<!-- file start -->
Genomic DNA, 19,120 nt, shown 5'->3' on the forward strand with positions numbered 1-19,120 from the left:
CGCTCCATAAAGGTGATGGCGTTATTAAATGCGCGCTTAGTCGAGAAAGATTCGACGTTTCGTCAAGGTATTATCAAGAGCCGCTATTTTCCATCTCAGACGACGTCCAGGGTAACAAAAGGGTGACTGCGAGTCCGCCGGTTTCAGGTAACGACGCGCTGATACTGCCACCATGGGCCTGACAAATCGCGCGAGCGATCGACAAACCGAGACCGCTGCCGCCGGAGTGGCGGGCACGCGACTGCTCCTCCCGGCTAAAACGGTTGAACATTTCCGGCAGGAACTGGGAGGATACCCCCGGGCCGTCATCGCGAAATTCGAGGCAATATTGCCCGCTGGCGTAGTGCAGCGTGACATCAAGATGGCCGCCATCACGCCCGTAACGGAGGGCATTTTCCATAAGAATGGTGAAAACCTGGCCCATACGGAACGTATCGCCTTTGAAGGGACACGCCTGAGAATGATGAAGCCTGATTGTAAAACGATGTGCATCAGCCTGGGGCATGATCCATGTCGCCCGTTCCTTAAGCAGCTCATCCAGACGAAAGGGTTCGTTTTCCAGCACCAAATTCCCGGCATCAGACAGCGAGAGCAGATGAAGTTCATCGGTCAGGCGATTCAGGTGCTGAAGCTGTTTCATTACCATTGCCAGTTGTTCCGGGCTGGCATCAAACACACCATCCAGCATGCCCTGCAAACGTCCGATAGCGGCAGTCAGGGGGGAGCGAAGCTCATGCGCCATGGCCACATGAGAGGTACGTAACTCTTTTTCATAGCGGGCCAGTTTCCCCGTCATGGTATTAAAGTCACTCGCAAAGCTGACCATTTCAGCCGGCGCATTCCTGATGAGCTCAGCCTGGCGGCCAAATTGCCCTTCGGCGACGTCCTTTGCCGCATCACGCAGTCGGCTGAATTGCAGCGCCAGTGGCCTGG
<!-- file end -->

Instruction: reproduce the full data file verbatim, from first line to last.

Genomic DNA, 19,120 nt, shown 5'->3' on the forward strand with positions numbered 1-19,120 from the left:
CGCTCCATAAAGGTGATGGCGTTATTAAATGCGCGCTTAGTCGAGAAAGATTCGACGTTTCGTCAAGGTATTATCAAGAGCCGCTATTTTCCATCTCAGACGACGTCCAGGGTAACAAAAGGGTGACTGCGAGTCCGCCGGTTTCAGGTAACGACGCGCTGATACTGCCACCATGGGCCTGACAAATCGCGCGAGCGATCGACAAACCGAGACCGCTGCCGCCGGAGTGGCGGGCACGCGACTGCTCCTCCCGGCTAAAACGGTTGAACATTTCCGGCAGGAACTGGGAGGATACCCCCGGGCCGTCATCGCGAAATTCGAGGCAATATTGCCCGCTGGCGTAGTGCAGCGTGACATCAAGATGGCCGCCATCACGCCCGTAACGGAGGGCATTTTCCATAAGAATGGTGAAAACCTGGCCCATACGGAACGTATCGCCTTTGAAGGGACACGCCTGAGAATGATGAAGCCTGATTGTAAAACGATGTGCATCAGCCTGGGGCATGATCCATGTCGCCCGTTCCTTAAGCAGCTCATCCAGACGAAAGGGTTCGTTTTCCAGCACCAAATTCCCGGCATCAGACAGCGAGAGCAGATGAAGTTCATCGGTCAGGCGATTCAGGTGCTGAAGCTGTTTCATTACCATTGCCAGTTGTTCCGGGCTGGCATCAAACACACCATCCAGCATGCCCTGCAAACGTCCGATAGCGGCAGTCAGGGGGGAGCGAAGCTCATGCGCCATGGCCACATGAGAGGTACGTAACTCTTTTTCATAGCGGGCCAGTTTCCCCGTCATGGTATTAAAGTCACTCGCAAAGCTGACCATTTCAGCCGGCGCATTCCTGATGAGCTCAGCCTGGCGGCCAAATTGCCCTTCGGCGACGTCCTTTGCCGCATCACGCAGTCGGCTGAATTGCAGCGCCAGTGGCCTGG